The road was up hill.

“How far is it?” Charlotte Ellen inquired presently. She had not been to Berryville since she was a very little girl.

“Oh, it ain't very far — you see that hill?”


“Well, you go up that hill, and you go along a ways, and you come to another little hill, but it's dreadful steep. Then you go up that hill and you pass Mr. Carter's, and Mr. Jackson's, and an old barn, and then you come to our house.”

Mary Jane kept eyeing Charlotte Ellen as she walked beside her. She noted anxiously her pretty checkered dress, her leghorn hat, and her trim black stockings.

“Do they wear black stockings in Grover?” she asked.

“Yes, don't they wear them here?”

“Not much — Maria Baker has got some. Don't they wear white stockings where you live?”

Charlotte Ellen hesitated. “I guess so, some,” said she. She was afraid of hurting Mary Jane's feelings. “I think white stockings look real nice,” she added.

“I think they look neat,” rejoined Mary Jane, with dignity.

When they had reached the top of the steep hill, Mary Jane inquired if Charlotte Ellen liked butternuts, then, if she liked maple sugar, then, if she liked pie. Charlotte Ellen replied yes to all three questions.

“Mother made nine kinds of pie yesterday,” said Mary Jane.


“Yes, she did. Mother makes splendid pies. Everybody says so. She makes the best pies of anybody round. She took the prize at a fair.”

“I don't see how she could make so many kinds of pie as that,” said Charlotte Ellen, wonderingly.

“Easy 'nough,” replied Mary Jane. “There's apple pie, that's one, and squash, that's two, and mince, that's three, and cranberry's four, and lemon's five, and rhubarb's six, and currant's seven, and raspberry's eight, and custard's nine.”

Charlotte Ellen looked at Mary Jane with awe.

The way home was not so long as it had seemed from Mary Jane's description. They arrived there in about twenty minutes, and Mary Jane's mother, Aunt Lizy Martin, stood in the doorway watching for them. She was not really Charlotte Ellen's aunt, being her mother's second cousin, but she was always called Aunt Lizy.

She seemed to fairly fill the doorway with loving and hearty welcome. She was a very large, sweet-faced woman, in a purple muslin dress and a wide, white apron. She wore a string of gold beads around her neck, instead of a collar.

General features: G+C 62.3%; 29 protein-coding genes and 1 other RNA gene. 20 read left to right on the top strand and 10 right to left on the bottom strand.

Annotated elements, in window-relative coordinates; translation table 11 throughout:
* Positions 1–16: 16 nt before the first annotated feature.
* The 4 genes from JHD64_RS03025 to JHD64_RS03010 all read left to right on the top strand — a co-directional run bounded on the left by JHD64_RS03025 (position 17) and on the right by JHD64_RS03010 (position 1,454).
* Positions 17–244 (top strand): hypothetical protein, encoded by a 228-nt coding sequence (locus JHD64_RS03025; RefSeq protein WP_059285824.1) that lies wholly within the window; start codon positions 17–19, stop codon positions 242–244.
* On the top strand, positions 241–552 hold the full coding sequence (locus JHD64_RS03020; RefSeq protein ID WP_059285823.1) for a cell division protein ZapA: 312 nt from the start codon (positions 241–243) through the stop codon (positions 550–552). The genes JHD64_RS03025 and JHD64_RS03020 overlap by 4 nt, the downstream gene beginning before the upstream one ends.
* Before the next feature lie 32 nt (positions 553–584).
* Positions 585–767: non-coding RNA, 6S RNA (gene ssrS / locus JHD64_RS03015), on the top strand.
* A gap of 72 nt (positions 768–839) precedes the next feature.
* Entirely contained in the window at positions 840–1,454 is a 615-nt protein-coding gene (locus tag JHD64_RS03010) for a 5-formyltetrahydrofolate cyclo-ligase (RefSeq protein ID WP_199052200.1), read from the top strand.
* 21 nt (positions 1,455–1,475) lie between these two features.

Aunt Lizy beamed upon Charlotte Ellen like a mild and affectionate moon. “The blessed child,” she cried, “she did come to see Aunt Lizy, didn't she? Come right in.”

Charlotte Ellen felt as if she were taken up bodily in her large, soft embrace, and borne into the house.

“Sit right down in the rocking-chair,” said Aunt Lizy. “Mary Jane, you take her things.”

Charlotte Ellen sat, politely and shyly, her feet dangling from the big rocking-chair, while Aunt Lizy inquired about her father's and mother's and her Aunt Eunice's health.

Mary Jane went to her mother, and whispered mysteriously in her ear. “Oh, I don't care, child,” Aunt Lizy said. “I guess it's time. Young folks get hungry pretty often.”

Mary Jane went out with alacrity, and straightway Charlotte Ellen heard a clinking of plates in the next room.

Soon Mary Jane returned. She bore, with an air of smiling importance, a large plate containing two pieces of pie, one of apple and one of mince, a little heap of butternut-meats, and a scalloped cake of maple sugar. She advanced toward Charlotte Ellen, and extended the plate without a word.

Charlotte Ellen took it and thanked her politely.

“I thought maybe you'd feel kind of faint,” remarked Aunt Lizy. “I think folks are apt to after riding in the stage-coach.”

She and Mary Jane sat by and watched Charlotte Ellen eat — Aunt Lizy with motherly complacency, and Mary Jane with interest tempered by a touch of anxiety.

She was afraid Charlotte Ellen would not do justice to the luncheon, or show her appreciation of its general sumptuousness.

Mary Jane had cracked those butternuts, and picked out the meats with a two-tined fork. She was conscious herself that it was an exceedingly delicate attention to her guest.

Charlotte Ellen was not hungry — it was such a little time since she had eaten her luncheon in the stage-coach, but she remembered her mother's parting injunction. She ate everything but a little of the maple sugar, and Mary Jane felt gratified.

“Dear child! went right to the spot, didn't it?” said Aunt Lizy. “She was real hungry after her journey, wasn't she? Now I think she had better lie right down here on the sofa, and have a little nap. Mary Jane, you get a pillow out of the bedroom.”

Charlotte Ellen was not sleepy, but she lay down obediently. There was in Aunt Lizy's character such a strong overflow of kindness that it almost amounted to tyranny, and people quite generally did what she planned they should do.

Charlotte Ellen lay upon the sofa, and stared patiently at the engraving of the Declaration of Independence, one of Daniel Webster, a worsted motto, and the satin scrolled wall paper, for an hour. Then Mary Jane came tiptoeing in to see if she was awake, for supper was ready.

There was only Aunt Lizy and the two little girls to sit down to the supper table. Mary Jane's father had died when she was a baby, and she and her mother comprised the family. Aunt Lizy's company china was on the table, and a very nice supper. There were hot cream of tartar biscuits, maple syrup, three kinds of pie, and two kinds of cake, besides sugar gingerbread and doughnuts. There were also cup custards.

Charlotte Ellen was not as hungry for the supper as she had been for the luncheon, but she remembered what her mother had said. After supper she and Mary Jane played checkers, and Mary Jane let her win. Charlotte Ellen felt dishonest and distressed, though she said nothing. She never liked anyone to let her win, but that was Mary Jane's way of being polite to company. She would have considered it a great breach of hospitality had she won the game herself, and she let all her kings be jumped, though it went to her heart.